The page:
(S003) Weekly IGRT Volumetric Response Analysis as a Predictive Tool for Locoregional Control in Head and Neck Cancer Radiotherapy 

April 30, 2015

Assessment of volumetric IGRT disease response for HNSCC that is treated with definitive CRT is valuable for predicting disease control. Patients with less than 70% volume reduction should be considered for early surgical intervention.

Raj Davuluri, MD, Jeff Krase, PharmD, Michael K. Cheung, MD, Brian N. Allen, MS, Sun K. Yi, MD; Department of Radiation Oncology, University of Arizona Cancer Center

INTRODUCTION: Organ-preserving chemoradiation (CRT) has become standard of care for head and neck squamous cell carcinoma (HNSCC). Volumetric image-guided radiotherapy (IGRT), though primarily utilized for daily setup precision, may also allow for treating physicians to evaluate disease response throughout therapy. In other disease sites, such as lung, IGRT-measured tumor response has been found to be predictive of oncologic outcome. To our knowledge, no such study has been performed in patients treated for HNSCC.

METHODS: After institutional review board (IRB) approval, patients who were treated definitively with CRT for stage III–IV HNSCC on TomoTherapy (Madison, WI) with daily megavoltage cone-beam computed tomography (MVCT) IGRT were retrospectively reviewed for volumetric response. A resident physician (RD), alongside an expert HN radiation oncologist (SY), contoured identifiable disease on representative weekly imaging while blinded to patient outcome. Response was measured against formal posttreatment clinical, radiological, and/or histological assessment. Data were stratified according to primary site or largest nodal disease. Student t-test was utilized to compare percent volume reduction in those with recurrence vs those without recurrence.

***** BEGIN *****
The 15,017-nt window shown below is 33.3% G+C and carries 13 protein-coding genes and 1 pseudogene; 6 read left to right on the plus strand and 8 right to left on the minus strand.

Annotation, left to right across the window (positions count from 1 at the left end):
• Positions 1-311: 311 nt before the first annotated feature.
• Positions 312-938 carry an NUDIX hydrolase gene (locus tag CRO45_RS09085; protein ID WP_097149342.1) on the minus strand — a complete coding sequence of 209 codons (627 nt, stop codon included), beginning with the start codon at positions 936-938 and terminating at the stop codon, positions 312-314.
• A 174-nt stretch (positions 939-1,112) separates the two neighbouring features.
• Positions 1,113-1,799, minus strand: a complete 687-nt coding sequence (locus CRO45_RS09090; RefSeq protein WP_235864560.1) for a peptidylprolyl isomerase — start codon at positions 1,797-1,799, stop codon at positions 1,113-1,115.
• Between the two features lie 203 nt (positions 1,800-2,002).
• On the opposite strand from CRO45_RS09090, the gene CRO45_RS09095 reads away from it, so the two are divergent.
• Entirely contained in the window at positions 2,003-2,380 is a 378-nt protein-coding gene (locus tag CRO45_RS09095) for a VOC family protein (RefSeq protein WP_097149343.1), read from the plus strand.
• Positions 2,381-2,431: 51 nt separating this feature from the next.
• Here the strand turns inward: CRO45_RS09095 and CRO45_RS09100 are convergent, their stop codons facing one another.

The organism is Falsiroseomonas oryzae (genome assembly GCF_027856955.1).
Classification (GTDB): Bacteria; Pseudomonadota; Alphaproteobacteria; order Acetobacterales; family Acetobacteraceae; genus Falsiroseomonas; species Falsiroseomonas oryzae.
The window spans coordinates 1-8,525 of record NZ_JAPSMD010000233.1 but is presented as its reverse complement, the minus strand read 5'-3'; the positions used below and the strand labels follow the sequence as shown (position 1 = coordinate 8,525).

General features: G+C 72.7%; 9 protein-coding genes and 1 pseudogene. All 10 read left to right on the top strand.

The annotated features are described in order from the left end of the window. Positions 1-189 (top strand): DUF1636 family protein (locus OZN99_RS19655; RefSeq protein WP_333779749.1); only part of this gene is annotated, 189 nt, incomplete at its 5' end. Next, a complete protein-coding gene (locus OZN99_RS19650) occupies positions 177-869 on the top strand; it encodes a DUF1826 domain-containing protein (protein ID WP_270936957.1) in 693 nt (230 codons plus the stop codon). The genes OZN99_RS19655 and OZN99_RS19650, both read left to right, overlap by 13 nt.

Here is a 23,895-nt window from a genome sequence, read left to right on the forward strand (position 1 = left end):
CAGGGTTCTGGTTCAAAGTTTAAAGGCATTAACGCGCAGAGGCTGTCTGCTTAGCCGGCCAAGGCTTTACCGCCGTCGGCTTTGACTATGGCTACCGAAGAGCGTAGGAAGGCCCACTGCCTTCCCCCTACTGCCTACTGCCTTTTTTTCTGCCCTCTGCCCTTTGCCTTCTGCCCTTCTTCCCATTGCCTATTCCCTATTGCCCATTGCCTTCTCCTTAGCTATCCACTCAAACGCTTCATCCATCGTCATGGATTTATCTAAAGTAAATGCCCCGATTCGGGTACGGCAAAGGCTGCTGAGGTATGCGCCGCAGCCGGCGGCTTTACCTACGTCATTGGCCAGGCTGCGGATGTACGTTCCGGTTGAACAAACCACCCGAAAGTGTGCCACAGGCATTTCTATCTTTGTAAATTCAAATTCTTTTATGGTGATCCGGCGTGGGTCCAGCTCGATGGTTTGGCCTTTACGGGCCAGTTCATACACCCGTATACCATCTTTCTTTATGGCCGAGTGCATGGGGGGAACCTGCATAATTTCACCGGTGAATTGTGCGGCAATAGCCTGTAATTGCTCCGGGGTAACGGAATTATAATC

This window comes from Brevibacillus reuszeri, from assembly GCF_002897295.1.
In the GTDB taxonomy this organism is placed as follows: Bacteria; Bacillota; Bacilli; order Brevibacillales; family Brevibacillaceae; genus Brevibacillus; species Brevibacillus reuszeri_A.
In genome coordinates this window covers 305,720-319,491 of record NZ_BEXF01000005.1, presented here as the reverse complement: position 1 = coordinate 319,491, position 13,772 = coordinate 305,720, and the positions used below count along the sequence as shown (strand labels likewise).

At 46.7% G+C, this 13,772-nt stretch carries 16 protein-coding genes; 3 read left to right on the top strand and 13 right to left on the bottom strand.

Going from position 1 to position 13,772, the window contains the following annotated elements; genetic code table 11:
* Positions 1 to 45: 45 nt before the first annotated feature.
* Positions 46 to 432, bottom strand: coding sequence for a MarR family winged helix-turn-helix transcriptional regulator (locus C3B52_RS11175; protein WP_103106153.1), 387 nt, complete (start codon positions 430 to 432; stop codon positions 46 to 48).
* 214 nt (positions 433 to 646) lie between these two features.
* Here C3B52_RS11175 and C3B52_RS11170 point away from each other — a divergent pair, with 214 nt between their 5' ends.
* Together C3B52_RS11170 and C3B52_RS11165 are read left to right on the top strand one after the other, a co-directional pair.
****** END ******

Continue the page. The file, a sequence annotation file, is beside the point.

RESULTS: Thirty-five patients were identified with a median follow-up of 15.8 months. Fifty-six percent of patients were HPV-positive, and 67% was oropharyngeal, 12% was laryngeal, 9% was hypopharyngeal, and 6% was nasopharyngeal in origin. Twenty-six percent of patients were T4, 26% was T3, 21% was T2, and 17% was T1. Twelve percent of patients were N3, 65% was N2, 6% was N1, and 11% was N0. Eighty-five percent of patients had stage IV disease, and 15% had stage III disease. The median dose to gross disease was 70 Gy in 35 fractions. A total of 6 recurrences at a median follow-up of 8 months [range: ] were identified. Mean percent volume of disease at the end of treatment for those with recurrence vs those without recurrence was significantly different (31% vs 6%; P = .001). For primary tumors, the difference in mean residual disease was 20% vs 5% (P = .005) for recurrences vs nonrecurrences, respectively. For nodal disease, the difference in mean residual disease was 47% vs 6% (P = .0001) for recurrences vs nonrecurrences, respectively. When percent residual disease was less than 30% of original volume, the positive predictive value, negative predictive value, sensitivity, and specificity were 100%, 93%, 66%, and 100%, respectively.

CONCLUSIONS: Assessment of volumetric IGRT disease response for HNSCC that is treated with definitive CRT is valuable for predicting disease control. Patients with less than 70% volume reduction should be considered for early surgical intervention.

Proceedings of the 97th Annual Meeting of the American Radium Society - americanradiumsociety.org